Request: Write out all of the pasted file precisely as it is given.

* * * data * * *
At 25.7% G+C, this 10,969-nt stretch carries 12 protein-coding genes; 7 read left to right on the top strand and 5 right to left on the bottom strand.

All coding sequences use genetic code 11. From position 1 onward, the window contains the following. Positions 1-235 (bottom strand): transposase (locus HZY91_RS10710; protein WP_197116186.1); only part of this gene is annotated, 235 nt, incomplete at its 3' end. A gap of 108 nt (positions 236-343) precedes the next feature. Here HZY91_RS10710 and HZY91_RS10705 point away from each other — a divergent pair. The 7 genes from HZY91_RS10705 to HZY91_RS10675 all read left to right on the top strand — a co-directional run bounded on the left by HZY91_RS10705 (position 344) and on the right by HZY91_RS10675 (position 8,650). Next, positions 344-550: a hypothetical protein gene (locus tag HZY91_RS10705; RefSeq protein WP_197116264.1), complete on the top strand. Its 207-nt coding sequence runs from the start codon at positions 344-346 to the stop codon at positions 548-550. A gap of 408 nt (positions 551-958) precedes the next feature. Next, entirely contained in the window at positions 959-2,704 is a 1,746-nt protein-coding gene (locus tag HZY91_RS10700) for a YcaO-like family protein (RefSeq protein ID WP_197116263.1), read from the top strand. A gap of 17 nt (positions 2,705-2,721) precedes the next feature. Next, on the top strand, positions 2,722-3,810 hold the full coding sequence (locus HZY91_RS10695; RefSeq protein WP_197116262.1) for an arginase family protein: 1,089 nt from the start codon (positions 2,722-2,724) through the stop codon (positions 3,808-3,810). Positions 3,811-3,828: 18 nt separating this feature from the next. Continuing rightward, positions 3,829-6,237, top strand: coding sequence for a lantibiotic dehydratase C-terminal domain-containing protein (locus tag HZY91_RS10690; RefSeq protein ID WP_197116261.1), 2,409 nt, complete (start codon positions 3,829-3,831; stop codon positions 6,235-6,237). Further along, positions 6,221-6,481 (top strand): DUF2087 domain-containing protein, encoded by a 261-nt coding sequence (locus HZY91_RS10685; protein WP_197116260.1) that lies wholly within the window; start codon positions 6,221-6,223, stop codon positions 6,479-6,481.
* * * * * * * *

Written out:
At 25.7% G+C, this 10,969-nt stretch carries 12 protein-coding genes; 7 read left to right on the top strand and 5 right to left on the bottom strand.

All coding sequences use genetic code 11. From position 1 onward, the window contains the following. Positions 1-235 (bottom strand): transposase (locus HZY91_RS10710; protein WP_197116186.1); only part of this gene is annotated, 235 nt, incomplete at its 3' end. A gap of 108 nt (positions 236-343) precedes the next feature. Here HZY91_RS10710 and HZY91_RS10705 point away from each other — a divergent pair. The 7 genes from HZY91_RS10705 to HZY91_RS10675 all read left to right on the top strand — a co-directional run bounded on the left by HZY91_RS10705 (position 344) and on the right by HZY91_RS10675 (position 8,650). Next, positions 344-550: a hypothetical protein gene (locus tag HZY91_RS10705; RefSeq protein WP_197116264.1), complete on the top strand. Its 207-nt coding sequence runs from the start codon at positions 344-346 to the stop codon at positions 548-550. A gap of 408 nt (positions 551-958) precedes the next feature. Next, entirely contained in the window at positions 959-2,704 is a 1,746-nt protein-coding gene (locus tag HZY91_RS10700) for a YcaO-like family protein (RefSeq protein ID WP_197116263.1), read from the top strand. A gap of 17 nt (positions 2,705-2,721) precedes the next feature. Next, on the top strand, positions 2,722-3,810 hold the full coding sequence (locus HZY91_RS10695; RefSeq protein WP_197116262.1) for an arginase family protein: 1,089 nt from the start codon (positions 2,722-2,724) through the stop codon (positions 3,808-3,810). Positions 3,811-3,828: 18 nt separating this feature from the next. Continuing rightward, positions 3,829-6,237, top strand: coding sequence for a lantibiotic dehydratase C-terminal domain-containing protein (locus tag HZY91_RS10690; RefSeq protein ID WP_197116261.1), 2,409 nt, complete (start codon positions 3,829-3,831; stop codon positions 6,235-6,237). Further along, positions 6,221-6,481 (top strand): DUF2087 domain-containing protein, encoded by a 261-nt coding sequence (locus HZY91_RS10685; protein WP_197116260.1) that lies wholly within the window; start codon positions 6,221-6,223, stop codon positions 6,479-6,481.